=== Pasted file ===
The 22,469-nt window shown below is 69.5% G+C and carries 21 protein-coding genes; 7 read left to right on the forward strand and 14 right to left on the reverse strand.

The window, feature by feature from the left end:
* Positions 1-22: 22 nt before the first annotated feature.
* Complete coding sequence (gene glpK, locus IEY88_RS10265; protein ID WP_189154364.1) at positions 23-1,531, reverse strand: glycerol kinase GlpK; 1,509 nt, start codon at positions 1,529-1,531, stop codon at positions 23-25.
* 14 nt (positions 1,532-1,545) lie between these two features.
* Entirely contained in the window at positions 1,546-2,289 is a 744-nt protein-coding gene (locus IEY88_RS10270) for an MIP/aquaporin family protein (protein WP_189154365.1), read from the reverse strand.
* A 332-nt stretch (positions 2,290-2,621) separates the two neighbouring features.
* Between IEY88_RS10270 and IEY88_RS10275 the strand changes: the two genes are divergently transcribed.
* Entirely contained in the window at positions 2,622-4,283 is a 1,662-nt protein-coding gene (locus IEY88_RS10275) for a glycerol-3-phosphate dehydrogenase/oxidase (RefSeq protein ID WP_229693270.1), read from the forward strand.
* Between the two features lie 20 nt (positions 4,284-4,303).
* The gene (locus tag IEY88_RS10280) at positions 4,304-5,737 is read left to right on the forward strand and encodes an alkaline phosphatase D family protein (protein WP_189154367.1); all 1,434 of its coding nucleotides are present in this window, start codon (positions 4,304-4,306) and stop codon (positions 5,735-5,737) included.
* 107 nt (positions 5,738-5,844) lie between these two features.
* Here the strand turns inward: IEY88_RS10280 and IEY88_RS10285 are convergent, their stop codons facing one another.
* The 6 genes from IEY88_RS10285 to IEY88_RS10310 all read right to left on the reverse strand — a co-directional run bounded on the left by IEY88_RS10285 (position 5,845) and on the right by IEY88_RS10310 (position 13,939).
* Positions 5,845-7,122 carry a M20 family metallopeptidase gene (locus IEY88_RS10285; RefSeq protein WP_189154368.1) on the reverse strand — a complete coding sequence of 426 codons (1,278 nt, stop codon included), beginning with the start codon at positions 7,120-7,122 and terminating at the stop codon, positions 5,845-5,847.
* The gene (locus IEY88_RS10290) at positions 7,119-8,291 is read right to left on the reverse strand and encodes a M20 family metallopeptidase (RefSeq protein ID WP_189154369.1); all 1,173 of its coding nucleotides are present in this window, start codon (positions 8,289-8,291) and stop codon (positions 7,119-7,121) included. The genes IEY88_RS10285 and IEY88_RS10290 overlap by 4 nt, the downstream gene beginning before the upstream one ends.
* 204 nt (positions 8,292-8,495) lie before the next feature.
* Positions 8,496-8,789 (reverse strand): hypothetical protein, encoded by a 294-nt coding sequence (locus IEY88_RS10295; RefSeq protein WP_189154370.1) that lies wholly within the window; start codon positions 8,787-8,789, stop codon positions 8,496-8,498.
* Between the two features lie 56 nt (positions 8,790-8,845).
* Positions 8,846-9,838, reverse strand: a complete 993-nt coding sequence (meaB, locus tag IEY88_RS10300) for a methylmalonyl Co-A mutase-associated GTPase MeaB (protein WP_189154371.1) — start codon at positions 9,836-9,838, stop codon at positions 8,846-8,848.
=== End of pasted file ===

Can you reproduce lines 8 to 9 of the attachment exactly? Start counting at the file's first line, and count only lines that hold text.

* Between IEY88_RS10270 and IEY88_RS10275 the strand changes: the two genes are divergently transcribed.
* Entirely contained in the window at positions 2,622-4,283 is a 1,662-nt protein-coding gene (locus IEY88_RS10275) for a glycerol-3-phosphate dehydrogenase/oxidase (RefSeq protein ID WP_229693270.1), read from the forward strand.